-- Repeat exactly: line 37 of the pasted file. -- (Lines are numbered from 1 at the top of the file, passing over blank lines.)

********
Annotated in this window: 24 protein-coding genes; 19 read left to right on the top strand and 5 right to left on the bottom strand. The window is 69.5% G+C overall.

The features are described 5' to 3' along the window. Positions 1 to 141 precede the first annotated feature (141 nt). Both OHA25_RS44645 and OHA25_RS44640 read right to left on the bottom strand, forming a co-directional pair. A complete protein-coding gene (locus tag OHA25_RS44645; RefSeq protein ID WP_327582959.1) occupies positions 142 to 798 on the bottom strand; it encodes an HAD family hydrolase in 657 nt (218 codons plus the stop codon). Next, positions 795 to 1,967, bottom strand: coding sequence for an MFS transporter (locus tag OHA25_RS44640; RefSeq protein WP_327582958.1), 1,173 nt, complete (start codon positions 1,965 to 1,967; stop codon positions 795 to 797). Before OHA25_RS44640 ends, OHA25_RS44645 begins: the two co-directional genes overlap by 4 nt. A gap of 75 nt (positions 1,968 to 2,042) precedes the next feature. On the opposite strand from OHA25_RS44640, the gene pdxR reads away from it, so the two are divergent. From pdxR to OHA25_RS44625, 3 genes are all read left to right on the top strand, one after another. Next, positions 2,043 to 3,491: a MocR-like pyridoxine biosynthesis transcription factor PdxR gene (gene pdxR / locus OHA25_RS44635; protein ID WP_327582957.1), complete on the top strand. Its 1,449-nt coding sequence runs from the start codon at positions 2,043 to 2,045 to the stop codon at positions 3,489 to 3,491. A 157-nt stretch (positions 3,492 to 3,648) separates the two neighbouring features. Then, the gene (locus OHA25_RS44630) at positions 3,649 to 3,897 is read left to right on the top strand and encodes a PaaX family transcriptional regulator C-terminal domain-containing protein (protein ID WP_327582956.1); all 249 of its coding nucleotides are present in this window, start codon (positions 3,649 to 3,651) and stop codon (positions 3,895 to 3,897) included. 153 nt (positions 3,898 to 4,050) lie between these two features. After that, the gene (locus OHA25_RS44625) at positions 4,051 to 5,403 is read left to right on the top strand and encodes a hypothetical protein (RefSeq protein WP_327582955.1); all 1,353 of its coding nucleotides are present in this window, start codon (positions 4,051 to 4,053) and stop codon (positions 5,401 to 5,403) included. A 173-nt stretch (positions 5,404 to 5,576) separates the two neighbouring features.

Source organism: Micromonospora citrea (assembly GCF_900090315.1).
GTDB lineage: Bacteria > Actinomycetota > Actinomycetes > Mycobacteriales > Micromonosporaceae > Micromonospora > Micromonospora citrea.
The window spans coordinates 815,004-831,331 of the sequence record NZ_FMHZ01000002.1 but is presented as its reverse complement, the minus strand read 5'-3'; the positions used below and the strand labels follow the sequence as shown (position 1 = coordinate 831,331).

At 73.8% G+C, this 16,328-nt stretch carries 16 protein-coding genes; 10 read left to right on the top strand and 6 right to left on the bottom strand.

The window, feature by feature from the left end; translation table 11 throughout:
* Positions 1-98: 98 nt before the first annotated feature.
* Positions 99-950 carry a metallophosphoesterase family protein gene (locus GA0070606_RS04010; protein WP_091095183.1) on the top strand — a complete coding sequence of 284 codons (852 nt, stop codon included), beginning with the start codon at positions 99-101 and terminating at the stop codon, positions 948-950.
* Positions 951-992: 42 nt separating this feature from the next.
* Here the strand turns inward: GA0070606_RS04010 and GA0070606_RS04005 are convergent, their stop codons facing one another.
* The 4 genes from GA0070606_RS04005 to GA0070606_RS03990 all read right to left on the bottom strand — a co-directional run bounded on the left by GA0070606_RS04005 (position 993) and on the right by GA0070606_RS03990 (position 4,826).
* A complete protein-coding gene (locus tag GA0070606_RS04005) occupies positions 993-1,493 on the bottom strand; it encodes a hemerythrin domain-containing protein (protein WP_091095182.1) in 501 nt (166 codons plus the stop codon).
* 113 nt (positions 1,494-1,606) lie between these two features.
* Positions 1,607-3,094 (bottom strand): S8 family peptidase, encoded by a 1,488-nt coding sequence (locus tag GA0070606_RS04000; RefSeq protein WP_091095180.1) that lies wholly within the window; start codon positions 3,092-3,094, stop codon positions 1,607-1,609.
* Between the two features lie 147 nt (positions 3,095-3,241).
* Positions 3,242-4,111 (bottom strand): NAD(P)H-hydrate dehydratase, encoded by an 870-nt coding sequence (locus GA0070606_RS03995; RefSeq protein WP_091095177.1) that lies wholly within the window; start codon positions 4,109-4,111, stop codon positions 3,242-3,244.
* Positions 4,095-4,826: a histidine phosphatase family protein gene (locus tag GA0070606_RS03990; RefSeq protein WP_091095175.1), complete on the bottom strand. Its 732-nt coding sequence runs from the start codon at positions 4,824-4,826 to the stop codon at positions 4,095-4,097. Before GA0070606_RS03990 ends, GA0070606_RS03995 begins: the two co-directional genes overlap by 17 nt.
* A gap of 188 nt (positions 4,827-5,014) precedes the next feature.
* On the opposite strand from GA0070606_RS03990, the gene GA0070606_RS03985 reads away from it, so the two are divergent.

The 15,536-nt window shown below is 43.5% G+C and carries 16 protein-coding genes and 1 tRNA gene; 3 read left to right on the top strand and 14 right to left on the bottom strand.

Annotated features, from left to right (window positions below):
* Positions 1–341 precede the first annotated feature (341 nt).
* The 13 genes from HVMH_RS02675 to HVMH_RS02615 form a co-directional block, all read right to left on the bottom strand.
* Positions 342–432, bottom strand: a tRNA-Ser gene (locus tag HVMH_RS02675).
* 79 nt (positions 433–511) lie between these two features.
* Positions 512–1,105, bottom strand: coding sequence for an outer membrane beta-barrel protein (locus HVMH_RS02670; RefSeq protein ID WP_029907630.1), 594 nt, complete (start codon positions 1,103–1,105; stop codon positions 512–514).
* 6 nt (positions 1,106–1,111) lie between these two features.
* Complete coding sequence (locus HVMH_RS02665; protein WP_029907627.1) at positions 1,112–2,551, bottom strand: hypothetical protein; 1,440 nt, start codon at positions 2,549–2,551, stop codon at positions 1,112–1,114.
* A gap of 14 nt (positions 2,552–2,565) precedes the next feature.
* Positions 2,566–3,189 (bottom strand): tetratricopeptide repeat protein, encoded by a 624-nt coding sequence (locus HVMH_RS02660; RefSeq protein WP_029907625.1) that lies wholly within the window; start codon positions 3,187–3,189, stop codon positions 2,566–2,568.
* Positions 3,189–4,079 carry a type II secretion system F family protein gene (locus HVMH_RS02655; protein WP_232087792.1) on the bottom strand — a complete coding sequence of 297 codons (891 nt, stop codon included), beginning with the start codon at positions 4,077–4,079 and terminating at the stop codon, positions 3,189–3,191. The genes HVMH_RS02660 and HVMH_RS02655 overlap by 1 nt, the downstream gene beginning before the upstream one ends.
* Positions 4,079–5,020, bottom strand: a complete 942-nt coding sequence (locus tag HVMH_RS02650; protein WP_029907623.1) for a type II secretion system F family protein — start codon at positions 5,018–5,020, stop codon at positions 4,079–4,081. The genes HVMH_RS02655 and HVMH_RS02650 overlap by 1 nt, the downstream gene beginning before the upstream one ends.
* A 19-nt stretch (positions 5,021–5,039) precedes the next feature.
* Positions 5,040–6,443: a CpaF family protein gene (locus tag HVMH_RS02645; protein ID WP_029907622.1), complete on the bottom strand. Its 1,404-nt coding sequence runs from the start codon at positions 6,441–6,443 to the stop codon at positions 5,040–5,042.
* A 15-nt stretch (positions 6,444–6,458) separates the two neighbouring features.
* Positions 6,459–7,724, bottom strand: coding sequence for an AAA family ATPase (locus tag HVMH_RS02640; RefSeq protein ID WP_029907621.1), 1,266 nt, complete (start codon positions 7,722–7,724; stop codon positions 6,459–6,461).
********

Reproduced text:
* Positions 6,459–7,724, bottom strand: coding sequence for an AAA family ATPase (locus tag HVMH_RS02640; RefSeq protein ID WP_029907621.1), 1,266 nt, complete (start codon positions 7,722–7,724; stop codon positions 6,459–6,461).